In short, even Netflix’s management doesn’t have a clear understanding of where the company is on the adoption curve in the U.S. A few more quarters of data won’t be decisive, but it could still bring additional clarity about Netflix’s likely future subscriber growth trajectory.

Netflix has added nearly 6 million U.S. subscribers in the past year and ended the first quarter with 41.4 million domestic subscribers. Based on those numbers, it would be shocking if Netflix couldn’t hit the bottom of its long-term U.S. subscriber target range of 60 million-90 million.

Reaching the top of the range will be much tougher. Netflix’s success in the next year will say a lot about whether it can get there, despite competition in the streaming-video space heating up.

Second, can Netflix maintain its recent track record of strong margin expansion in the U.S.? Late last year, management told investors to expect its domestic streaming contribution margin to rise by 200 basis points per year going forward.

Yet in April, Netflix reported that its domestic contribution margin had jumped by a stunning 370 basis points just in the first quarter. Netflix has publicly adhered to its standing guidance that the domestic contribution margin will reach 40% by 2020. If that starts to look overly conservative, it could mean Netflix’s long-term earnings power will be even higher than bulls currently expect.

Any more surprises?
Netflix has delivered plenty of surprises to investors in the past few years: some good and some bad. Today, investors expect so much from the company that there is probably a bigger risk of Netflix missing expectations than blowing them away.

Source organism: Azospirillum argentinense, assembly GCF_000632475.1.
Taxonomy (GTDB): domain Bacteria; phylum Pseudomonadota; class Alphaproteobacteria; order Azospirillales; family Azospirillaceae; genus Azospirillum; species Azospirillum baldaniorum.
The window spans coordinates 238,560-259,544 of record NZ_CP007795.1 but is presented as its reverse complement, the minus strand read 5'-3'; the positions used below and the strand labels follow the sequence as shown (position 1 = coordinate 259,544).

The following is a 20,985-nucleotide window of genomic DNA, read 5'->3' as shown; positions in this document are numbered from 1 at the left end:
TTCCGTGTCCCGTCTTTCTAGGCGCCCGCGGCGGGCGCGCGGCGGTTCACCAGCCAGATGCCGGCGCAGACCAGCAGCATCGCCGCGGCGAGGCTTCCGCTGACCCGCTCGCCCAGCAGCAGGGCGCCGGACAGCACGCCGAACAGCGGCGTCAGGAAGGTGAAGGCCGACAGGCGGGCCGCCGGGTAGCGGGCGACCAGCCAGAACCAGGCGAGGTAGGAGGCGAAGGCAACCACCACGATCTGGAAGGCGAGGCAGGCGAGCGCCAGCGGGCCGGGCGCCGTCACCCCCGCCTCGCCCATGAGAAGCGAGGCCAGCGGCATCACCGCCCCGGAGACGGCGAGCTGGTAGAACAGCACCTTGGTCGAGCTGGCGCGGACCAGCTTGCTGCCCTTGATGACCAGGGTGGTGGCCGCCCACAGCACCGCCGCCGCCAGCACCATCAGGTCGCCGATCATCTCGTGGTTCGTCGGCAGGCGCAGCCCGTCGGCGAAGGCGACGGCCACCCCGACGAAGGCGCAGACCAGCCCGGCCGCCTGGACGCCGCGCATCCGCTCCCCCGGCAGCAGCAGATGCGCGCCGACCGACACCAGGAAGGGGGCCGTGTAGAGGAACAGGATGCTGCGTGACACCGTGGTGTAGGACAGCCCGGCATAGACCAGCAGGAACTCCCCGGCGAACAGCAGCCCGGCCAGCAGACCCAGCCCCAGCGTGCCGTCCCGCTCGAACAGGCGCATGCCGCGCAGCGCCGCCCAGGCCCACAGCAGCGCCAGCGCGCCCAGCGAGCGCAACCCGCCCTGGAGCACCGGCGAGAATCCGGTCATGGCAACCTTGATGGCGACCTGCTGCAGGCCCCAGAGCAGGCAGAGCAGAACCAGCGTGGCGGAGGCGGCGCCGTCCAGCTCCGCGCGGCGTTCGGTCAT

More specifically, a sharp slowdown in domestic subscriber growth — such as what occurred in the second half of 2014 — could cause Netflix stock to fall hard. Netflix probably needs to reach the upper half of its long-term domestic subscriber target range to justify its current valuation; another growth slowdown would cast doubt on its ability to get there.

Additionally, Netflix has a large amount of expensive content in the pipeline, so slower subscriber growth could put a quick halt to its strong margin expansion trend, reducing profit growth.

Netflix investors have to hope they don’t get any surprises like this. Even strong international subscriber growth would be unlikely to make up for any problems in the domestic market.

Read next: What Netflix’s 7-For-1 Stock Split Really Means

Check back next week for a more detailed analysis of what investors should look for when Netflix reports its second-quarter earnings later this month.

Adam Levine-Weinberg has no position in any stocks mentioned.

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MONEY mutual funds

Why Over Diversifying Your Investments Is Dangerous

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Dimitri Vervitsiotis—Getty Images

Owning too many funds can make investing more complicated than it needs to be.

Do you collect mutual funds? Unlike hobbyists who collect stamps, art or rare coins, investors who own a multitude of funds are not better off.